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Unplug from Antichrist

“Above all else, guard your heart” (Proverbs 4:23).

In January of 2019, Patriarch Kirill warned the Orthodox world about addiction to smartphones. While the Church is not opposed to technology, he stated, we must be wary of becoming “slaves to our devices,” and especially slaves to devices “aimed at controlling a person’s identity.” Our dependency on world-wide web technologies will usher in the “coming of the Antichrist.” Of course, this remark triggered a wave of laughter and criticism all across the West and likely makes us squirm a little. Why is that? Why might this make us uncomfortable? How does such advice align with Holy Scripture and the Church Fathers?

“Keep awake. Be sober…the day of the Lord will come like a thief in the night” (1 Thess. 5).

Inner watchfulness is the foundation of a spiritual life. The Church Fathers use the Greek word, Nepsis. It means being totally present, guarding the heart, attentive to each and every thought and affection, neither scattered nor distracted, but tuned into Yahweh, “I am that I am.” The Psalms describe the holy man as he whose single delight is the Way of God — who meditates on this Way day and night. “My eyes are awake before the watches of the night, that I may meditate on your promise” (Psalm 118). Our Lord warned his disciples to be vigilant, as the wise virgins who trim their lamps. “Beware, therefore, O my soul, lest you be weighed down with sleep and be shut out from the kingdom” (prayer from Bridegroom Matins).

“Watchfulness,” St. Hesychius teaches, “[if] practiced over a long period, frees us with God’s help from impassioned thoughts, impassioned words, and evil actions…It is, in the true sense, purity of heart.”

Why does it matter? We are deceived so easily.

On the last Sunday before Advent, the Church warns us about the Antichrist.

“When you see the desolating sacrilege standing in the holy place…then those in Judea must flee to the mountains…Then if anyone says to you, ‘Look! Here is the Messiah!’ or ‘There he is!’ — do not believe it. For false messiahs and false prophets will appear and produce great signs and omens, to lead astray, if possible, even the elect” (Matthew 24:15, 24).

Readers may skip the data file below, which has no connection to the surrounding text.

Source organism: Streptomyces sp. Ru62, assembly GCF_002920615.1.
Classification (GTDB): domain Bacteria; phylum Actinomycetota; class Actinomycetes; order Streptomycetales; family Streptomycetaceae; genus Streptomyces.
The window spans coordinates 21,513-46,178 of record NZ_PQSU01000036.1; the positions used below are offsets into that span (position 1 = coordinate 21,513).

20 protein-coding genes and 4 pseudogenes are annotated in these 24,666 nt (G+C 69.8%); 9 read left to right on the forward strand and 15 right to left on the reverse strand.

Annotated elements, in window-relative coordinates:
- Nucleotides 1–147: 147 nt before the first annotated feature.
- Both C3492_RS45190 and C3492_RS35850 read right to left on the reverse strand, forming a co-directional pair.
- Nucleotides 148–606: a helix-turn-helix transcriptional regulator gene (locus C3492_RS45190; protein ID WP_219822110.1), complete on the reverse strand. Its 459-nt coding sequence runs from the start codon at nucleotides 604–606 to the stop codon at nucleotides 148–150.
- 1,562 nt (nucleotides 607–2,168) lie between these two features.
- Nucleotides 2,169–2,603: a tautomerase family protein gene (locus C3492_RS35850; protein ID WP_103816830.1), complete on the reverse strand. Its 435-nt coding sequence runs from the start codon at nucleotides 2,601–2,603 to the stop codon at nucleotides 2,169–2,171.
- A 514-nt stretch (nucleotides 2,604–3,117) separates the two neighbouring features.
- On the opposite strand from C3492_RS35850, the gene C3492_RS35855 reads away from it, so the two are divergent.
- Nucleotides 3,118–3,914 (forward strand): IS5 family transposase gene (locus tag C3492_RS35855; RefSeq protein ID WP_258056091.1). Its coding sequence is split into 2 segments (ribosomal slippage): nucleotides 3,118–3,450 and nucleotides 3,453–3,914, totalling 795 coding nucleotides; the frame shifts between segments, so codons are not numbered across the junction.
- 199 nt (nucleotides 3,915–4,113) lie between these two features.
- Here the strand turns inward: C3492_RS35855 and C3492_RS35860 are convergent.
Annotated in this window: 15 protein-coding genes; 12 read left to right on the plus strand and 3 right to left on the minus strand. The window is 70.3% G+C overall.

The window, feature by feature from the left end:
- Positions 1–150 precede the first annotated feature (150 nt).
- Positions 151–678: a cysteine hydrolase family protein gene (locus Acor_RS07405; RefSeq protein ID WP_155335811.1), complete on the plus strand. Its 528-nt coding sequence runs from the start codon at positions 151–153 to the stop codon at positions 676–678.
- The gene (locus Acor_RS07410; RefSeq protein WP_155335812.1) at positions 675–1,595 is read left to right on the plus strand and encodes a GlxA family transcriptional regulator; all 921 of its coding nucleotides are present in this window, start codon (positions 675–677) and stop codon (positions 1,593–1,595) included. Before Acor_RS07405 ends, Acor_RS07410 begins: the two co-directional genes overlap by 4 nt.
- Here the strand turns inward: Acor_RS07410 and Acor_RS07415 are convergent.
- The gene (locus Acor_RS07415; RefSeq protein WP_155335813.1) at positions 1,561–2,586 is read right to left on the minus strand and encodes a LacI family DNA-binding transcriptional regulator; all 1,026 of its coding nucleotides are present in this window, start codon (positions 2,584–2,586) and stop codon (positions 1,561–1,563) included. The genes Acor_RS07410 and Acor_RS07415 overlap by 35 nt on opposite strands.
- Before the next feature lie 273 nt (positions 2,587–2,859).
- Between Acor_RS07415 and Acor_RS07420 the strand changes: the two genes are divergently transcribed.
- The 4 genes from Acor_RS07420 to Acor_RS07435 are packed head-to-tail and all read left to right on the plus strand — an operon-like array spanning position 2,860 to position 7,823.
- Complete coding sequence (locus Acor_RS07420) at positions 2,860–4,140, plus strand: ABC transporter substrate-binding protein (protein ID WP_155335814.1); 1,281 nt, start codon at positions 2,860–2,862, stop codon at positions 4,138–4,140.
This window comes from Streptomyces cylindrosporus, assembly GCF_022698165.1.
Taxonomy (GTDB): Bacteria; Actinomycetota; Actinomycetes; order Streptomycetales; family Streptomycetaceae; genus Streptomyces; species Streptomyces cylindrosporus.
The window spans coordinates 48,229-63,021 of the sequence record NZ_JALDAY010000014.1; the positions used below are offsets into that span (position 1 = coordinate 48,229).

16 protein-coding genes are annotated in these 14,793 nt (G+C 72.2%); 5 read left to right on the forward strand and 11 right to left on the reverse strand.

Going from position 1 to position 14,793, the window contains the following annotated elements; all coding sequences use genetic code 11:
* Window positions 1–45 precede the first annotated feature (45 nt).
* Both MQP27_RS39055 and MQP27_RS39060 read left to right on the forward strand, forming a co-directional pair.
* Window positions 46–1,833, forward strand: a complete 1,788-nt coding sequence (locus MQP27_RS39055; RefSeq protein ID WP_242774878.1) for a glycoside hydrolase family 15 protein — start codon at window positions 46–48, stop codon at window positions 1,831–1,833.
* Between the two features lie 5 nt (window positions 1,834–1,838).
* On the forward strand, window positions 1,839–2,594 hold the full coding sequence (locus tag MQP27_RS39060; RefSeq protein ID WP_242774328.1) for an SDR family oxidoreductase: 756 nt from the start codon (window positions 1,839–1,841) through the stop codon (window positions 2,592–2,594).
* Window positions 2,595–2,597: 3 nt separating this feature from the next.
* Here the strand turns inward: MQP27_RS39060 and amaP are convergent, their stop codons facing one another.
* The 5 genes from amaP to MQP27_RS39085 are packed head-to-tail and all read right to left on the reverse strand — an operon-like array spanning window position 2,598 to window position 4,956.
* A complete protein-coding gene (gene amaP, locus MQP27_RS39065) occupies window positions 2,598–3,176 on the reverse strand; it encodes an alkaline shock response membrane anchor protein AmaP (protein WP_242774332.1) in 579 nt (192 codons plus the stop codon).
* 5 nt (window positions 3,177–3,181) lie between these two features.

After a great deal of tribulation and deception, the Son of Man will finally appear in heaven, “and then all the tribes of the earth will mourn.”

There is something striking in this passage: the confounding obliviousness of the masses. Our Lord is clear. Most people will be duped: the ordinary people, the Jack’s and Jill’s. In American culture today, we like to assume that everyone has a good heart — this does not match with Jesus’ words. When Christ returns, the world, quite simply, will not want him.

No one is more merciful than Jesus. No one more beautiful nor lovable. Yet, Jesus’ second coming will not be celebrated on the Oprah Winfrey Show. He will not be recognized with the Nobel Peace Prize. When he returns, “the earth will mourn.” After God lead his people out of slavery, after all the plagues and miracles in Egypt, and the crossing of the red sea, what did they do? They got drunk, built two, stupid, gold calves, and fell down in worship. Humanity has not changed very much.

“[Our] idols are silver and gold, made by human hands. They have mouths, but cannot speak, eyes, but cannot see…ears, but cannot hear, noses, but cannot smell…Those who make them will be like them” — dumb, blind, and deaf.

The heart is deceived so easily.

“Behold, I come as a thief. Blessed is he that watches, and keeps his garments” (Rev. 16:15).

So what about Patriarch Kirill’s words? Should we be wary of smartphones and world-wide web devices? Will they usher in the Antichrist? Antichrist in Greek is ἀντίχριστος. The root word ἀντί implies that something stands in place of an object. Aντίχριστος means “instead of Christ,” so that anything that takes precedent in our heart, anything more important than God, is an Antichrist. Anything that becomes an addiction is an Antichrist. Anything that distracts us from prayer is an Antichrist. Anything that consumes our attention and forms our heart in a way that is not Christ-centered is Aντίχριστος.

Advent arrives to free us from our Antichrists.

It is a time for fasting. Fr. Thomas Hopko once taught: “A human being must fast. The effort enlightens the mind, strengthens the spirit, controls the emotions and tames the passions.”

Advent is a time for turning off our devices. Smash your television and throw away your phone, if it takes that, if only to experience quiet. Billions of dollars are poured into these devices with no other purpose than to make them addicting and to steal our focus. Only the few will not be deceived by the Antichrist of our times. Those few are the ones who have trained themselves to pull away from the noise and consumerism, and have the willpower to sit and listen to God.

Advent is a time for reorienting our hearts. Christ is coming. He offers his whole kingdom, his whole self, to all whose hearts are still strong enough to long for him.

The nights are getting darker. The air is colder and crisper. The change of seasons in creation usher in a new spiritual season: Advent. The badgers are burrowing into their dens. We too must burrow into the den of our hearts. May you all have a joyful and peaceful Advent, steeped in anticipation of the Bridegroom.

“Above all else, guard your heart.”


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